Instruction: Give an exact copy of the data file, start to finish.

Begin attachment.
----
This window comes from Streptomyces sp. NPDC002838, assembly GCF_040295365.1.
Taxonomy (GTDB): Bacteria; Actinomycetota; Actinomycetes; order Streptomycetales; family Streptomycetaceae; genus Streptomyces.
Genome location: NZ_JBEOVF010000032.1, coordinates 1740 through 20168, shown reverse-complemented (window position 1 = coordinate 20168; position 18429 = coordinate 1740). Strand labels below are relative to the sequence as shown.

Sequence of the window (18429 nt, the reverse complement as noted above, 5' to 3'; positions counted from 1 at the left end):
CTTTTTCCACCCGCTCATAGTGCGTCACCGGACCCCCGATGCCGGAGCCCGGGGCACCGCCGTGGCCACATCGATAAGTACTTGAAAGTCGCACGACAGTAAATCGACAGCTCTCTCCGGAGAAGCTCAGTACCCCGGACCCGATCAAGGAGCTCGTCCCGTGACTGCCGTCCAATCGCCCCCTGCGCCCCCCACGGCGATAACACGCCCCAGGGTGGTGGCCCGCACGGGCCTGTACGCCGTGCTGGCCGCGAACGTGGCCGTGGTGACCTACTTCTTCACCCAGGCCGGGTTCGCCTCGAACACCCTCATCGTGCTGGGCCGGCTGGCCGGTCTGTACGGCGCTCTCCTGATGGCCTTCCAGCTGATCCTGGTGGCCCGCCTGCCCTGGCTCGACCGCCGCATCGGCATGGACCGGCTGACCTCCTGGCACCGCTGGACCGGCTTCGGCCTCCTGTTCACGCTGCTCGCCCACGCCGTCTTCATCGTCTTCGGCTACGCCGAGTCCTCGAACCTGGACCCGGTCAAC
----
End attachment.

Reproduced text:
This window comes from Streptomyces sp. NPDC002838, assembly GCF_040295365.1.
Taxonomy (GTDB): Bacteria; Actinomycetota; Actinomycetes; order Streptomycetales; family Streptomycetaceae; genus Streptomyces.
Genome location: NZ_JBEOVF010000032.1, coordinates 1740 through 20168, shown reverse-complemented (window position 1 = coordinate 20168; position 18429 = coordinate 1740). Strand labels below are relative to the sequence as shown.

Sequence of the window (18429 nt, the reverse complement as noted above, 5' to 3'; positions counted from 1 at the left end):
CTTTTTCCACCCGCTCATAGTGCGTCACCGGACCCCCGATGCCGGAGCCCGGGGCACCGCCGTGGCCACATCGATAAGTACTTGAAAGTCGCACGACAGTAAATCGACAGCTCTCTCCGGAGAAGCTCAGTACCCCGGACCCGATCAAGGAGCTCGTCCCGTGACTGCCGTCCAATCGCCCCCTGCGCCCCCCACGGCGATAACACGCCCCAGGGTGGTGGCCCGCACGGGCCTGTACGCCGTGCTGGCCGCGAACGTGGCCGTGGTGACCTACTTCTTCACCCAGGCCGGGTTCGCCTCGAACACCCTCATCGTGCTGGGCCGGCTGGCCGGTCTGTACGGCGCTCTCCTGATGGCCTTCCAGCTGATCCTGGTGGCCCGCCTGCCCTGGCTCGACCGCCGCATCGGCATGGACCGGCTGACCTCCTGGCACCGCTGGACCGGCTTCGGCCTCCTGTTCACGCTGCTCGCCCACGCCGTCTTCATCGTCTTCGGCTACGCCGAGTCCTCGAACCTGGACCCGGTCAAC